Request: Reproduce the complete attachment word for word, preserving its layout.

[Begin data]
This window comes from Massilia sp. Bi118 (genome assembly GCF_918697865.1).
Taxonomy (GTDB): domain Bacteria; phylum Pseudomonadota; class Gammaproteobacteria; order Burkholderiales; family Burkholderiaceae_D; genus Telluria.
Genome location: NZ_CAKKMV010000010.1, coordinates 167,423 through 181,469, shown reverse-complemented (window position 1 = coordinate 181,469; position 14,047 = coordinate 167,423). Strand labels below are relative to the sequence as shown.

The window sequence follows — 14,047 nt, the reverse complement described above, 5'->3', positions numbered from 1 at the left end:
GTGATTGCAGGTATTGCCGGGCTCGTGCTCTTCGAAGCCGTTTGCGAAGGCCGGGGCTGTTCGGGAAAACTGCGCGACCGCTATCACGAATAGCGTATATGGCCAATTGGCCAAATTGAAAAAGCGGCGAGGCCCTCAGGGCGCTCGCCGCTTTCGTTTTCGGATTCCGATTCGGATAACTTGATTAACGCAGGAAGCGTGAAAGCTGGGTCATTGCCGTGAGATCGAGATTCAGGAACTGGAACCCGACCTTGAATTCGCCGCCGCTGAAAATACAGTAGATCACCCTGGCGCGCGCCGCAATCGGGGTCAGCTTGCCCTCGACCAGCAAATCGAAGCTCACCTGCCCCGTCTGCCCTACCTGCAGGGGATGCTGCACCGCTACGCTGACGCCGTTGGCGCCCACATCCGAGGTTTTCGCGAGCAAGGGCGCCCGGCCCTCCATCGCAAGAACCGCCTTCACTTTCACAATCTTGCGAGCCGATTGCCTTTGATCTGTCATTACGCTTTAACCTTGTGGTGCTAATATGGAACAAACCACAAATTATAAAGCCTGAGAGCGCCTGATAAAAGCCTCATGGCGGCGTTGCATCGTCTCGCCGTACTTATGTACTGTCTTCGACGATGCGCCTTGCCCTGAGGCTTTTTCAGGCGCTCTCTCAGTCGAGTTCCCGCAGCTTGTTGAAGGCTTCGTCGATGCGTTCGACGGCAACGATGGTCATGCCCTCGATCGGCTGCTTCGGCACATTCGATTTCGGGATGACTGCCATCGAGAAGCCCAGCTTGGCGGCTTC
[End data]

This window comes from Massilia sp. Bi118 (genome assembly GCF_918697865.1).
Taxonomy (GTDB): domain Bacteria; phylum Pseudomonadota; class Gammaproteobacteria; order Burkholderiales; family Burkholderiaceae_D; genus Telluria.
Genome location: NZ_CAKKMV010000010.1, coordinates 167,423 through 181,469, shown reverse-complemented (window position 1 = coordinate 181,469; position 14,047 = coordinate 167,423). Strand labels below are relative to the sequence as shown.

The window sequence follows — 14,047 nt, the reverse complement described above, 5'->3', positions numbered from 1 at the left end:
GTGATTGCAGGTATTGCCGGGCTCGTGCTCTTCGAAGCCGTTTGCGAAGGCCGGGGCTGTTCGGGAAAACTGCGCGACCGCTATCACGAATAGCGTATATGGCCAATTGGCCAAATTGAAAAAGCGGCGAGGCCCTCAGGGCGCTCGCCGCTTTCGTTTTCGGATTCCGATTCGGATAACTTGATTAACGCAGGAAGCGTGAAAGCTGGGTCATTGCCGTGAGATCGAGATTCAGGAACTGGAACCCGACCTTGAATTCGCCGCCGCTGAAAATACAGTAGATCACCCTGGCGCGCGCCGCAATCGGGGTCAGCTTGCCCTCGACCAGCAAATCGAAGCTCACCTGCCCCGTCTGCCCTACCTGCAGGGGATGCTGCACCGCTACGCTGACGCCGTTGGCGCCCACATCCGAGGTTTTCGCGAGCAAGGGCGCCCGGCCCTCCATCGCAAGAACCGCCTTCACTTTCACAATCTTGCGAGCCGATTGCCTTTGATCTGTCATTACGCTTTAACCTTGTGGTGCTAATATGGAACAAACCACAAATTATAAAGCCTGAGAGCGCCTGATAAAAGCCTCATGGCGGCGTTGCATCGTCTCGCCGTACTTATGTACTGTCTTCGACGATGCGCCTTGCCCTGAGGCTTTTTCAGGCGCTCTCTCAGTCGAGTTCCCGCAGCTTGTTGAAGGCTTCGTCGATGCGTTCGACGGCAACGATGGTCATGCCCTCGATCGGCTGCTTCGGCACATTCGATTTCGGGATGACTGCCATCGAGAAGCCCAGCTTGGCGGCTTC